“Eye tests and glasses are so expensive, not to mention dentists” You have an eye test once every two years, some people less often, and you don’t change your glasses often either. Choose an optician that sells glasses with a lower price rather than going for the high end. You can get help with dental costs if you really need it, and a lot of private dentists, which tend to be better than NHS ones, have student discounts which make some treatments cheaper than on the NHS.


So what does the TSR community think?

Should students get free prescriptions? Or maybe at least discounts? Should everyone get free prescriptions?
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girl_in_black
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Your friends are studying in the wrong country - prescriptions are free in Scotland, Wales and Northern Ireland.
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Tiger Rag
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No. Meanwhile, people with things like asthma have to pay.

You don't need to pay the £104 at once. You can pay it over 10 months.
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Kindred
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Sure it's cool that student get free prescriptions and the idea of having something you're used to taken away isn't great. It's not really the most important thing in the world though. I think it would be much better to have certain things (like contraceptives, eye tests etc) free/ cheap and easily available to students/ young people and to have more medical conditions and chronic illnesses covered by free prescriptions.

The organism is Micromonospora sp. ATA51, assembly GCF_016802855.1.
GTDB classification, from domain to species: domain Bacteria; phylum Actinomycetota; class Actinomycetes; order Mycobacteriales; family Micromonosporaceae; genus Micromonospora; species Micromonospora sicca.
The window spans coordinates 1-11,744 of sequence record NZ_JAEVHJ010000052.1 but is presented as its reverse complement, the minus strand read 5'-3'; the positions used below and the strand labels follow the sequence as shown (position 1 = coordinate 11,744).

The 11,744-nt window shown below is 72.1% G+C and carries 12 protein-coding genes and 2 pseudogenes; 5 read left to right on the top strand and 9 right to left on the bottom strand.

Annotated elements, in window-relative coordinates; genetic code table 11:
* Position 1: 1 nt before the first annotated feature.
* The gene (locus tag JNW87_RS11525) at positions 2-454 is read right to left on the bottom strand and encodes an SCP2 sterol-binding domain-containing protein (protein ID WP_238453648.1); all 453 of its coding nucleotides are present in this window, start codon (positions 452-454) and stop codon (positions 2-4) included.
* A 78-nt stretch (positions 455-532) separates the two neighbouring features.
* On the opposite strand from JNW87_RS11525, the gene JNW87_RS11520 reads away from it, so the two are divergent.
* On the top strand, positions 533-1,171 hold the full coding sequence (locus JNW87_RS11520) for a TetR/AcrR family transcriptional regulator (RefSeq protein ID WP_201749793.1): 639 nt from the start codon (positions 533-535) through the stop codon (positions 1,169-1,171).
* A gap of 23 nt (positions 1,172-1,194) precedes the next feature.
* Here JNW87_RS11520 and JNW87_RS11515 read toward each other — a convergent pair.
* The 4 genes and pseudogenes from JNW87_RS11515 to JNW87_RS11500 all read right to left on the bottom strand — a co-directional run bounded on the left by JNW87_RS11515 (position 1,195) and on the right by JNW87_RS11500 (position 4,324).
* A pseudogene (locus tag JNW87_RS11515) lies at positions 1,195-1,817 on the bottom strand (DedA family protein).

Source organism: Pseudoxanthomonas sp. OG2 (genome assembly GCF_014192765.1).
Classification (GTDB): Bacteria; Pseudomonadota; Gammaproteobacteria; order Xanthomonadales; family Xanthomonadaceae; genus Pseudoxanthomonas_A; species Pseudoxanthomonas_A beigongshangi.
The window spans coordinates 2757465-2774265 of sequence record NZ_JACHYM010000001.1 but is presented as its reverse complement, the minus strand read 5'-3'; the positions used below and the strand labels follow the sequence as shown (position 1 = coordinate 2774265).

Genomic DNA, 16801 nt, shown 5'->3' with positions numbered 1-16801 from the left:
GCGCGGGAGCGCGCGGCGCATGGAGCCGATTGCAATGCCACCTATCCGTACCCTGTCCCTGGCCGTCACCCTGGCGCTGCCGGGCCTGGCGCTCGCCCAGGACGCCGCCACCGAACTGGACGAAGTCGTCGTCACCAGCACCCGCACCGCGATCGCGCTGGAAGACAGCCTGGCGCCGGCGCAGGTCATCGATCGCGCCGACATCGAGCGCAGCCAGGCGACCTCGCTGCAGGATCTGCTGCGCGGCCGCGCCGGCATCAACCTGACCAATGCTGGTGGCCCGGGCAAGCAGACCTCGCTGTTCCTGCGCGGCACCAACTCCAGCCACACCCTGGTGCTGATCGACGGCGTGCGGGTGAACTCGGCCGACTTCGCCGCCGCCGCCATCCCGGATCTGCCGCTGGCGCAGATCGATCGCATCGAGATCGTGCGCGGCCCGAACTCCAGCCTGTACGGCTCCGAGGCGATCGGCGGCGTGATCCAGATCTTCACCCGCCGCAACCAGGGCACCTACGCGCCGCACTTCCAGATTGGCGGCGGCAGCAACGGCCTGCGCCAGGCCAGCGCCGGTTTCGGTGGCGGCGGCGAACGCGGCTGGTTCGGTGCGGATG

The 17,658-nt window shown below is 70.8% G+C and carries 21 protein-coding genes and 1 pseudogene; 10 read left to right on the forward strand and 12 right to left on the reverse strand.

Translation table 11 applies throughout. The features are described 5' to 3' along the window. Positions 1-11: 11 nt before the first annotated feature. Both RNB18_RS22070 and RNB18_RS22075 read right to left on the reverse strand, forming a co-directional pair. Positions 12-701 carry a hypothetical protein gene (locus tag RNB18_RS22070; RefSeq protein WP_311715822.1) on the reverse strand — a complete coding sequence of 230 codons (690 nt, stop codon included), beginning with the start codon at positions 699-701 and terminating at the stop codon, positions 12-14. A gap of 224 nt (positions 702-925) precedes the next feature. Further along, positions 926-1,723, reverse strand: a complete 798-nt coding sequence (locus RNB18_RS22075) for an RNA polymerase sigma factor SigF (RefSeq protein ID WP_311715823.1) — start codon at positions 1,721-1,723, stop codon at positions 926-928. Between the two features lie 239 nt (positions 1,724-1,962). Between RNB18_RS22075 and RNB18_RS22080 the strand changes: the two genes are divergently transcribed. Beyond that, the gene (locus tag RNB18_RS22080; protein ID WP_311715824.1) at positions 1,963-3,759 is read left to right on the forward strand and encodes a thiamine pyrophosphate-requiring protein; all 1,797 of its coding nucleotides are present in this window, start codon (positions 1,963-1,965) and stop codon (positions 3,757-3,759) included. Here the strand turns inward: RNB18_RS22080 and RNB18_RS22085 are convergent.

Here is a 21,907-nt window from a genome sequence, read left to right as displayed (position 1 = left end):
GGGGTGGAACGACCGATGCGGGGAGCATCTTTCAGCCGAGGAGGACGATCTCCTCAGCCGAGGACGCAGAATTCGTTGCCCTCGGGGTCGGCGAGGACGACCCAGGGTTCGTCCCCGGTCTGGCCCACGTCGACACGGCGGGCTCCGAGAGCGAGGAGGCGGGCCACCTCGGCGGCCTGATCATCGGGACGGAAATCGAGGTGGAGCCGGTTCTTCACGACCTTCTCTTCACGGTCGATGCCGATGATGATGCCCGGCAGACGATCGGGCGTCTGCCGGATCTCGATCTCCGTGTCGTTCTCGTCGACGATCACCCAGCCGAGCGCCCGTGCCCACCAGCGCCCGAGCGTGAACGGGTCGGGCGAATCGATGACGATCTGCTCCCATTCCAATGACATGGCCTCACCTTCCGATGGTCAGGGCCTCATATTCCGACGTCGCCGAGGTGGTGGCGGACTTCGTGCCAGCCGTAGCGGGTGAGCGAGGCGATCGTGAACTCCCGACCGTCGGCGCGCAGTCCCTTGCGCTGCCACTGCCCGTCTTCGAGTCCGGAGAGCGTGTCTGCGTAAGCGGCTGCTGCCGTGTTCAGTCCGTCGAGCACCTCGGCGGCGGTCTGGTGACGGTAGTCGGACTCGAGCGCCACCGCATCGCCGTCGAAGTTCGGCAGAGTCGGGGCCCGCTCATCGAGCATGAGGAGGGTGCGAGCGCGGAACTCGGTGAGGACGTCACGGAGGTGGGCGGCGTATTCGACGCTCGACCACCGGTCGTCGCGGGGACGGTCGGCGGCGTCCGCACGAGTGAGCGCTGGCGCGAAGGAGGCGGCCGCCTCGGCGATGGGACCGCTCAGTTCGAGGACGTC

I basically get free prescriptions on a technicality cos I'm lucky enough that one of my chronic conditions is hypothyroidism (one of few conditions covered). People with more debilitation conditions or in need of more medications than me still have to pay though and that sucks a whole lot. I would honestly have a very hard time paying for pre-payment even because my conditions mean I am currently unable to work, but are not serious enough to qualify me for any form of support. Having free prescriptions is an absolute life saver for me but one that a lot of people in similar situations don't have. To me that's a more important issue than students having to pay £9 for one off antibiotic prescriptions.
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CoolCavy
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Most students are eligible for HC1 so I don't really see the debate here. Low income = free prescriptions
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pereira325
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Sadly it doesn't seem like I'll be a net gainer from the NHS in this life... Actually, that's a good thing as medicines or whatever are taken for reasons lol. It is a shame when you know you probably won't be a recipient of whatever taxes/contribution you make (but alas it's a responsibility of any citizen).

I think for things people don't have a choice over, like asthma as someone in my family has, those should be free for prescription. It's not a choice...

Don't even start on glasses... they are a tax on the "visually impaired" to be PC and sadly I am visually impaired